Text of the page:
Vietnam's Multiple Indicator Cluster Survey (MICS) 2010-11 report, launched in Hanoi on Dec. 16, revealed persisting disparity in the lives and well-being of local women and children.

The survey was carried out by the General Statistics Office (GSO) in collaboration with UNICEF and UNFPA between September 2010 and January 2011.

It includes information gathered from over 11,600 households with over 11,660 women, aged 15 to 49, and nearly 3,700 children under 5 years old nation-wide. Seventy percent of households populations are living in rural areas, of which around 10 percent belonging to ethnic groups other than Kinh and Hoa.

In the area of immunisation, only two out of five children in Vietnam between 12 and 23 months receive full cover. In addition, there is a considerable gap between rural and urban areas, with one in two urban children fully immunised, compared to only one in three in rural areas.

Nearly one in every four under-five children is stunted, the rate among ethnic minority children being twice as high as that among their Kinh and Hoa peers.

In the area of reproductive health, most women aged 15-49 received antenaval care at least once by skilled personnel while two-thirds underwent the recommended four antenaval care visits. However, all interviewed women in King and Hoa households delivered in health facilities, compared to only three out of five women from ethnic minority households.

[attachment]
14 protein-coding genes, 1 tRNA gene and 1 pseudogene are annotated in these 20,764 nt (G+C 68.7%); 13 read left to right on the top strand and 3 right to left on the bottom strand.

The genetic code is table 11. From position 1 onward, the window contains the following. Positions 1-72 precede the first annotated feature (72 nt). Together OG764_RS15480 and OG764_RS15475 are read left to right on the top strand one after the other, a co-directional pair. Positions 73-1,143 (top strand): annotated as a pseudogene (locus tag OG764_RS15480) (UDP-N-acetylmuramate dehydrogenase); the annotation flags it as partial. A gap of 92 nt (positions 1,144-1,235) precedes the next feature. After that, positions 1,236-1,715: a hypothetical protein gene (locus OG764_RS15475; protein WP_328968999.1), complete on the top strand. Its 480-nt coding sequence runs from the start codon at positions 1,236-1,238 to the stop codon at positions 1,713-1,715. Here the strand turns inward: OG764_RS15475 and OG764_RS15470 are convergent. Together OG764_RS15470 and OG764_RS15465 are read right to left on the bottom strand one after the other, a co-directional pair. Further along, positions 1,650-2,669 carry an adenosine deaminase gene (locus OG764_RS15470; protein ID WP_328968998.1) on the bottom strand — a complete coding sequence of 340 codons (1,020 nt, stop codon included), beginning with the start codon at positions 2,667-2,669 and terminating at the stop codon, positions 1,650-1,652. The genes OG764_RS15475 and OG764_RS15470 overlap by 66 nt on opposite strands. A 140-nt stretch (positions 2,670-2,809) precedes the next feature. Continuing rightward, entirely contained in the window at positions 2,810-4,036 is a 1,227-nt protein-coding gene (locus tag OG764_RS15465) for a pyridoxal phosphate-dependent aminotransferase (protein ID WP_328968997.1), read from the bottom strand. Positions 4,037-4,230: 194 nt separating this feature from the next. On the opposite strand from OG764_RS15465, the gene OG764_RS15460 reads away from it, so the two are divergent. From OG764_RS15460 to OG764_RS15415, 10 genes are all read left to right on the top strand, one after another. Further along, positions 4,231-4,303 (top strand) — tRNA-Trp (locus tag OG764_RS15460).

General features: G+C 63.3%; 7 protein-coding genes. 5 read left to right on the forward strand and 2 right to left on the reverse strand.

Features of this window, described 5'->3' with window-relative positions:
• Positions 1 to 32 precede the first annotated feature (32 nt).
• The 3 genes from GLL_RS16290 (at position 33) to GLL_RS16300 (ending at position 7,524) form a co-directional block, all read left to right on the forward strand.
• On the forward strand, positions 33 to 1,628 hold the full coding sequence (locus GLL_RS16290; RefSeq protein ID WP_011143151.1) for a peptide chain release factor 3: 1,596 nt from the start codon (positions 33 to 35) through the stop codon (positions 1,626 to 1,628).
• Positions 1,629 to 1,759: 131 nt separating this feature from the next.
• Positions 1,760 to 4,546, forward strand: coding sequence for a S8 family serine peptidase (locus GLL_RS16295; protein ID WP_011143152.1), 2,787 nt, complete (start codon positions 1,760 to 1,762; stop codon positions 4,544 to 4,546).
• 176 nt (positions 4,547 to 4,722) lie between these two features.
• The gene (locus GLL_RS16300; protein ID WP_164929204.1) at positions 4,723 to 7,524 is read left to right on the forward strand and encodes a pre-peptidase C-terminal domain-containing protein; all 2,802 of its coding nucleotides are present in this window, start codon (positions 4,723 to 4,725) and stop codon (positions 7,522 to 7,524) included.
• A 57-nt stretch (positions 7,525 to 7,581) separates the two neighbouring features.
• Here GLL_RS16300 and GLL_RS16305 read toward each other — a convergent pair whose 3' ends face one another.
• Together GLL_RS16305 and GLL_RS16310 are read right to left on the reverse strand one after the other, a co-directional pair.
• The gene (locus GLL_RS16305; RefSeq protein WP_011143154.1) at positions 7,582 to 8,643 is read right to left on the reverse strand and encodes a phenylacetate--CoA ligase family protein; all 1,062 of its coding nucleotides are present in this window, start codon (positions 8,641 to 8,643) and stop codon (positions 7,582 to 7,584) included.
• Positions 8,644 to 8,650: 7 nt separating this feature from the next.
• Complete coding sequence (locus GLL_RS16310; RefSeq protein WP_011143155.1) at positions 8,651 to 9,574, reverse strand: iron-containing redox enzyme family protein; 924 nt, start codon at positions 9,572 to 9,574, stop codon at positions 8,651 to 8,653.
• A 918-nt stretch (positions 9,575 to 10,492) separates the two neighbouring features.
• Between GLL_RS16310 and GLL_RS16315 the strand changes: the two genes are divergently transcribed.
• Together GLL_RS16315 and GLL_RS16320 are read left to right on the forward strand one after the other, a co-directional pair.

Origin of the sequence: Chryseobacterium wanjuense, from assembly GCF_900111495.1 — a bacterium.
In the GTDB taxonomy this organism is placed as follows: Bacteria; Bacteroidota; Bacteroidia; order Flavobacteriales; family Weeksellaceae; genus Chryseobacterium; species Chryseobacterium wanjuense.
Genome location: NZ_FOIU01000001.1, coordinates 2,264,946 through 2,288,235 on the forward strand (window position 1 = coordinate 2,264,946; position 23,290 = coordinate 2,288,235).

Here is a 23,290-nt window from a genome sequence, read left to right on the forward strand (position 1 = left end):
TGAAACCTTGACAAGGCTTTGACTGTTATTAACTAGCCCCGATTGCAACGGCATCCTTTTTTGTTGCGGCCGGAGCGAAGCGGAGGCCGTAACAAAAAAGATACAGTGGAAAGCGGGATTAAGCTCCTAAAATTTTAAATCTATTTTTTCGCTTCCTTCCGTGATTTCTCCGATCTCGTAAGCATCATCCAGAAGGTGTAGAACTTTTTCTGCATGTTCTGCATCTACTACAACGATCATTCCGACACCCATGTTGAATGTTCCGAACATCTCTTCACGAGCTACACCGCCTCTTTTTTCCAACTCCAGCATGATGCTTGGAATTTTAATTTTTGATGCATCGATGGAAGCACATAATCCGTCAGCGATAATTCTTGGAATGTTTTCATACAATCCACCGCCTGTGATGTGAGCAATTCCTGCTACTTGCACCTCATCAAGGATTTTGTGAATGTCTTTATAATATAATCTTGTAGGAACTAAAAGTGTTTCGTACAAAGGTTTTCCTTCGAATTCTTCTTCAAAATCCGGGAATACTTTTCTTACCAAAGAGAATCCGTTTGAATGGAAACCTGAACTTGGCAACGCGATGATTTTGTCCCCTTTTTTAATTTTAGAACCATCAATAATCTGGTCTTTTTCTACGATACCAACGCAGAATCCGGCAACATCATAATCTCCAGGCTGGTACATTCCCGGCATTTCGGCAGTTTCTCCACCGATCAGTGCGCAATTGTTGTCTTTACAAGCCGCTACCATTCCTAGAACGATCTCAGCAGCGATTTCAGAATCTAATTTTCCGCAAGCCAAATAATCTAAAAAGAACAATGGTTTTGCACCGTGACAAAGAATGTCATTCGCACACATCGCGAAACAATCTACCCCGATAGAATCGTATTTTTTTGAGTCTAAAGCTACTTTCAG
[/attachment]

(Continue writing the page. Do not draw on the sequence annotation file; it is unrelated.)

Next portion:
"With more than 20 indicators drawn directly from Millennium Development Goals and over 100 related to women and children, the MICS provides important quantitative data reflecting achievements made via the National Programme of Action for Children 2001-10, the MDGs and the Declaration and Action Plan for a World Fit for Children," said General Director of the GSO Do Thuc.

For example, according to the survey results, the under-five mortality rate is 16 per 1,00 live birth and the infant mortality rate is 14 per 1,000 live birth. But the rates of ten years ago were 66 per 1,000 live birth and 45 per 1,000 live birth.

However, substantial disparities exist along the dimensions of the ethnicity and living standards: ethnic children are three times as likely as Kinh and Hoa children to die before their first and fifth birthdays; and children in the poorest households are twice as likely to die before age of 1 and five compared to children living in better off families.

UNICEF representative in Vietnam , Lotta Sylwander, said that results from the MICS report will allow the country to better monitor progress toward national goals and global commitments including MGDs as the target year 2015 approached.

The report provided evidence that ethnic minorities were not faring well in most surveyed areas, she said, adding that the findings will help policy makers identify and target their resources to those groups that were in most need of attention.

The MICS is an international household survey initiative, through which UNICEF assists countries in collecting and analysing data in order to monitor the situation of children and women.

In Vietnam , four rounds of MICS surveys have been implemented in 1996, 2000, 2006 and 2010-11./.